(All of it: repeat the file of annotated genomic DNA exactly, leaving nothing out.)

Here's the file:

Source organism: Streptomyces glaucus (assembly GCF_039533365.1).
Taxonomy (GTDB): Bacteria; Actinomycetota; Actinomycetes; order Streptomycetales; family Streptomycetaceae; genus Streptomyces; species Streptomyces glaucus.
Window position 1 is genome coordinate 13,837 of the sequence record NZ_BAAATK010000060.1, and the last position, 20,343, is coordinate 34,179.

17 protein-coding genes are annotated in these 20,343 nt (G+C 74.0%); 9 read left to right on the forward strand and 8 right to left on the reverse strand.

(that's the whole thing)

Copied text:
Source organism: Streptomyces glaucus (assembly GCF_039533365.1).
Taxonomy (GTDB): Bacteria; Actinomycetota; Actinomycetes; order Streptomycetales; family Streptomycetaceae; genus Streptomyces; species Streptomyces glaucus.
Window position 1 is genome coordinate 13,837 of the sequence record NZ_BAAATK010000060.1, and the last position, 20,343, is coordinate 34,179.

17 protein-coding genes are annotated in these 20,343 nt (G+C 74.0%); 9 read left to right on the forward strand and 8 right to left on the reverse strand.